'AC FOUR ' i , , i r
''A gricultural and Industrial Agent
Atlantic Coast Line Railroad Co.
Th -fact that lespedezas will im
; f prove' the soil on which they are
vrawn.' (m that subseauent croos of
, ,( " - -----
' small grain, corn and cotton will be
larger than before lespeileza was
' planted, is well established. The de
gree of this improvement as measur
ed by increased yields will depend
upon the way the lespedeza is handled
and on soil and climatic conditions.
When the lespedeza is cut for hay, in
creases of from 50 to 100 per cent
in the yields of corn and cotton havt
frequently been recorded in Nortl.
, Carolina. The best practice appears
to be to grow lespedeza for 2 or 3
years, utilizing it for hay or pas
ture, and to follow with 1 or 2 yean
of seed crops.
When land has become so worn as
not to be worth cultivating it is often
"turned out." Lespedeza comes in.
but it takes several years to cove:
such poor ground through natural
spread. A better plan is to disk am
level after the last crop of corn oi
cotton and seed down to lespedeza.
Superphosphate or basic slag, 300 to
400 pounds per acre, will help the
lespedeza materially, and the lespe
deza can be used for hay or pastur
age, or, if the farmer ha3 no use for
it, left on the ground tto reseed and
enrich the .soil for a year or two.
Three species of lespedeza two an
nual and one perennial are of inter
est to the farmer. The annuals are
(1) the common (Lespedeza striata),
with two improved varieties, Tennes
see No. 76 and Kobe, and (2) the
Korean (L. stipulacca), with one ex
tra early variety. The perennial is
The annual lespedezas are grown
extensively in the South, for hay,
pasturage, soil improvement and seed
The culture of lespedeza is simple.
The seed is best sown on winter
grain about the middle of March ir
the latitude of North Carolina, and
somewhat earlier farther south and
later farther north. If seeding is
done too late for the freezing and
thawing of the ground to work the
seed under the surface, the field
should be lightly harrowed after seed
ing. If 25. to 30 pounds of seed per
acre is used a hay crop may be ex
pected that fall, provided soil and
moisture conditions are suitable, or
good grazing may be had beginning
soon after grain harvest and lasting
until frost. The 3ecret of success
with lespedeza is to get a full stand
early. With a full stand, adverse
conditions are less harmful than with
a thin 3tand.
Soil And Fertilizers
Lespedeza will grow on poor, worn
soils and on soils too sour to grow
clover without the use of lime. On
very sour land lime i3 beneficial, but
except on such soils lime has not
proved necessary. Phosphates have
caused increased yields and should be
used unless the soil is good, in which
case they are not necessary. Mois
ture 3 usually the controlling factor
in growth. While lespedeza, especi
illy Korean, have shown remarkable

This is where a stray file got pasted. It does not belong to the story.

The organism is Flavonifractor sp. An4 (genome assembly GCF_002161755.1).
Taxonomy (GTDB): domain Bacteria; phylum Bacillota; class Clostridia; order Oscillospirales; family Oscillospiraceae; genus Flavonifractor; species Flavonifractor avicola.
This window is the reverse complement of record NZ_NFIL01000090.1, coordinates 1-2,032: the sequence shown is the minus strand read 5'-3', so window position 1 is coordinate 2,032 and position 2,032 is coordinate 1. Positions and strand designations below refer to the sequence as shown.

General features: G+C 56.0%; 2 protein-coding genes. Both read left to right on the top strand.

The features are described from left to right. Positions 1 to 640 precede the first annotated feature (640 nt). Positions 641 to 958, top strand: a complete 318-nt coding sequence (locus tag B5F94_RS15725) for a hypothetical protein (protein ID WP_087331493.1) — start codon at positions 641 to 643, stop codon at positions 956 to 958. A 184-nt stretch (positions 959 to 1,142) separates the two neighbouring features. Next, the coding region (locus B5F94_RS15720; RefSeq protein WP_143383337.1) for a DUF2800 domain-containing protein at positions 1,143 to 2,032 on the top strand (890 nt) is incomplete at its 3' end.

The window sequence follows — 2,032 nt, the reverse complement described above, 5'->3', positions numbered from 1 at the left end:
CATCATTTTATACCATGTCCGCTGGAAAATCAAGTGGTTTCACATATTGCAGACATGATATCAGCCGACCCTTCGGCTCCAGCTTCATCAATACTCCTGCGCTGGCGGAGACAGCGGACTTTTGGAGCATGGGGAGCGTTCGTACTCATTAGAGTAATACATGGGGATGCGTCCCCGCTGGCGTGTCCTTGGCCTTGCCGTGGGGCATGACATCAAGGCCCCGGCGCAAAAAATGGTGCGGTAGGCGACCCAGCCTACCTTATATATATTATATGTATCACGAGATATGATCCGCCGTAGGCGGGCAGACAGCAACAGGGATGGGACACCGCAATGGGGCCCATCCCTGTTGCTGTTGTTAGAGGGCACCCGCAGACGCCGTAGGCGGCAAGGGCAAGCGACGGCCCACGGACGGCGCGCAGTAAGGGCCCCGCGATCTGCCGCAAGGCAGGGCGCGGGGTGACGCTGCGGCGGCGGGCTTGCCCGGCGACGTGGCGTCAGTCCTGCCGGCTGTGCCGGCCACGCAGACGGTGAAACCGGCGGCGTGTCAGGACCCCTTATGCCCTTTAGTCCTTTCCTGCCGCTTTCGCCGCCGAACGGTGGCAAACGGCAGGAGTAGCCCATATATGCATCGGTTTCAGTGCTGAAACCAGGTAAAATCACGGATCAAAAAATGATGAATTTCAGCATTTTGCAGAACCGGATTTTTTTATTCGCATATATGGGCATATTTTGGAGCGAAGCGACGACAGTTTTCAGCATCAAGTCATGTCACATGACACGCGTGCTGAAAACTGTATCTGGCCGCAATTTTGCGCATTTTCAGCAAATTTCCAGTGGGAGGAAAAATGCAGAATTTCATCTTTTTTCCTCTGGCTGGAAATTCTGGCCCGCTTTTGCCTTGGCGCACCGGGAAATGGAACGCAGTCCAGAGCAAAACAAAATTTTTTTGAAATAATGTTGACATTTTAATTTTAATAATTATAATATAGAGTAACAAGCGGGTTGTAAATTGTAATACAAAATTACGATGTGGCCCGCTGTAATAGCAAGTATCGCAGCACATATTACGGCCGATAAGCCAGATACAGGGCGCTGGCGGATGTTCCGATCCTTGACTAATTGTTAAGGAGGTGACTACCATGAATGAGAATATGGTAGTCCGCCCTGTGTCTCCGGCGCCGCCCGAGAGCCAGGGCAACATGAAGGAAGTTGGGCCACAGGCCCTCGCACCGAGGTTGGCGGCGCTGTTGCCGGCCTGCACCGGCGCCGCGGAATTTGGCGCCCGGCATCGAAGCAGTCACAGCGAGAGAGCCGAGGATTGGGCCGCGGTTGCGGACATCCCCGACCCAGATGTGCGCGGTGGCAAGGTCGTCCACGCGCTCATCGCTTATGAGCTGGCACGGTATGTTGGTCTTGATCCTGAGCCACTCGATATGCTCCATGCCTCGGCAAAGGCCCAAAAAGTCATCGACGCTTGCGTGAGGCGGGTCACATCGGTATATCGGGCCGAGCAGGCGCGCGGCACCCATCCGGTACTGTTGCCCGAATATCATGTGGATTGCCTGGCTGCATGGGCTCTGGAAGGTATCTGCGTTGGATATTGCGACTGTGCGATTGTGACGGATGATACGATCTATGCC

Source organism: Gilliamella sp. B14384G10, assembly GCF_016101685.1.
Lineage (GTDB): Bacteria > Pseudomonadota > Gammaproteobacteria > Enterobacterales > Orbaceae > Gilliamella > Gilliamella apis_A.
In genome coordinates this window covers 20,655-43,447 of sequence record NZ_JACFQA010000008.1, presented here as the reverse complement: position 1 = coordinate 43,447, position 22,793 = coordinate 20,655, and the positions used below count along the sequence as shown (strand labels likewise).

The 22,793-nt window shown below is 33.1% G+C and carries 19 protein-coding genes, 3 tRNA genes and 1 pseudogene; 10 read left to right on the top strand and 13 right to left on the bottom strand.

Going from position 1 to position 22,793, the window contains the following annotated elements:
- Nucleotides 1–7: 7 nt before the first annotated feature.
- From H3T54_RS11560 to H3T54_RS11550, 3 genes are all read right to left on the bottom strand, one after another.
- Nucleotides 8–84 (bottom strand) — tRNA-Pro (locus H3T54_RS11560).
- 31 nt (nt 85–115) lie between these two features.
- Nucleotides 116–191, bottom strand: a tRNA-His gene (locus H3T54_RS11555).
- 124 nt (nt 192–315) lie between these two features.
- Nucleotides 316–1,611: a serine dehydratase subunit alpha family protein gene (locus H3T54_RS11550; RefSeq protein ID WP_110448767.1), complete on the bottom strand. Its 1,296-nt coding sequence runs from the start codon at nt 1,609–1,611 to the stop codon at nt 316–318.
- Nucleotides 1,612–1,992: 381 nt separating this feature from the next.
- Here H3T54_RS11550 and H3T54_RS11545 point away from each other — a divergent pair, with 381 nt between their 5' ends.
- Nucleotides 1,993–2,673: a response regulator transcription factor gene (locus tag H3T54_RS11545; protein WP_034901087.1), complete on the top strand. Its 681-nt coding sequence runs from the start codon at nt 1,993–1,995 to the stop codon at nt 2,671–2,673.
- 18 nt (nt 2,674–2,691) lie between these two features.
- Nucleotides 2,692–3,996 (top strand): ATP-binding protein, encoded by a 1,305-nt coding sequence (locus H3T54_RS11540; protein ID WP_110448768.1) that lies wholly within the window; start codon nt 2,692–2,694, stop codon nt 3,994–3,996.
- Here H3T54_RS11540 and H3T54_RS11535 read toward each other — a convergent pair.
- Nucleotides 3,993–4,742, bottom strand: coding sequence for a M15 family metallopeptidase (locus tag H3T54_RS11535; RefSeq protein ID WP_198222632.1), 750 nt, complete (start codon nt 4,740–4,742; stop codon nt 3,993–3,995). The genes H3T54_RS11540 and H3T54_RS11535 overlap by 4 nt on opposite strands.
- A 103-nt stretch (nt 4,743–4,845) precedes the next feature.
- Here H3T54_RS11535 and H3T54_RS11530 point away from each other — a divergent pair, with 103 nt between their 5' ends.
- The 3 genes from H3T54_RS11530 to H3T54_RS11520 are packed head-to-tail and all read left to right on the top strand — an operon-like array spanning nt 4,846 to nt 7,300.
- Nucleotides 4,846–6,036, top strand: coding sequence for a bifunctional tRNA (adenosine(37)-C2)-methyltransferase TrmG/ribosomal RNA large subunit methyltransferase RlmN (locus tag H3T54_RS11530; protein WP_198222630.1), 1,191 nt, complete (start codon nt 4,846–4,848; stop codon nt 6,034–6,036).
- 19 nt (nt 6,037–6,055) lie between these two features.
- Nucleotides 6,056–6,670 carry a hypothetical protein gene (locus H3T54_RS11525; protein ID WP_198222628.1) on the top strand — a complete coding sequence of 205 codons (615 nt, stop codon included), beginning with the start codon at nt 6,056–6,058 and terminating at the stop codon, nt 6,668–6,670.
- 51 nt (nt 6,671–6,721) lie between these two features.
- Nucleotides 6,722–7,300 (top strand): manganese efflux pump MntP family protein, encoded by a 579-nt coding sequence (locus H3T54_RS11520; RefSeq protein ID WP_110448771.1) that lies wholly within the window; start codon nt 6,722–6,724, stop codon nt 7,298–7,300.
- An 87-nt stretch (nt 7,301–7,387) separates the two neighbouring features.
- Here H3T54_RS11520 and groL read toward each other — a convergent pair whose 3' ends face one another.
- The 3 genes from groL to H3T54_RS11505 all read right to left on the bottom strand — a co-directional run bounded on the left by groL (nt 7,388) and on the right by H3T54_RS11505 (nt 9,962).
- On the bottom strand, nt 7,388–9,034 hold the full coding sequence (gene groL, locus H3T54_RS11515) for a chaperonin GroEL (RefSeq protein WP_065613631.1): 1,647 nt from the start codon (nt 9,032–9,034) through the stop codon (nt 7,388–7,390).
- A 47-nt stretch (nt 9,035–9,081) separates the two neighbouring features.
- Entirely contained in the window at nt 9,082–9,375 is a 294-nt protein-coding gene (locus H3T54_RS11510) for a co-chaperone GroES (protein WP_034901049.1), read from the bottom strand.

ability to live on heavy soils during
periods of severe drought, not much
growth is made. For a growth tall
enough to cut for hay, moisture is
essential. On dry sandy soils lespe
deza may survive, but the growth i:
Lespedeza For Hay
The best crops of hay are secured
on moist bottom lands. On such soils
the difference in growth and yield
between common lespedeza and the
improved varieties is less than on
upland. On bottom land from 2 to A
g tons of hay to the acre may be ex
pected. On good upland the improved
sorts will outyield common lespedeza.
It is generally believed that with a
good stand 4 inches of lespedeza
above the cutter bar will yield 1 ton
of hay per acre. The Kentucky Ag
ricultural Experiment Station says of
Korean that when a good stand is 8
to 9 inches high a ton of hay may be
expected; when 12 to 14 inches, 2
; tons, and when more than 24 inches.
4 tons of hay may be expected. At
any rate, xne yields oi hay are sur
' - -When cut early, that is, before
?i bloom when tall enough to make a ton
-, of hay per acre, and if not cut too
-short, -say 3 to 4 inches from the
around, lesnedeza mnv tw rruutal
f;maice new growth and to make a good
'..A seeed crop in addition to the hay. i
' pedeza is' not more than 15 inches
Jj high. When taller, it is more Btem-
1 . mot ' : writ It a kmi.Ha.
ui .--r. wv lui , hi niirr iiniriiiii n y
To make the best hay lespedeza
shdtfld be cut when in full bloom or
shortly after. , When it is left until
a considerable ' part of the seed i
ripe the resulting hay is, of poorer
grade. Lespedeza contains leBs mots,
ture than alfalfa or red clover, is
co""eiuently more quickly cured, and
C -.field-cored hay contain some
tv' "tumors dry matter than, similar
ly lared 'alfalfa st clover hay, '
! - V.'lien the lespedeza is from 8 to 10
" i 1 "h' cutting- may be dore In
Jit; t' e hay shoul l bo wi'w
drowed soon after being cut
cut, Sd in
good weather it may be hauled. the
barn the next day, t When the lespe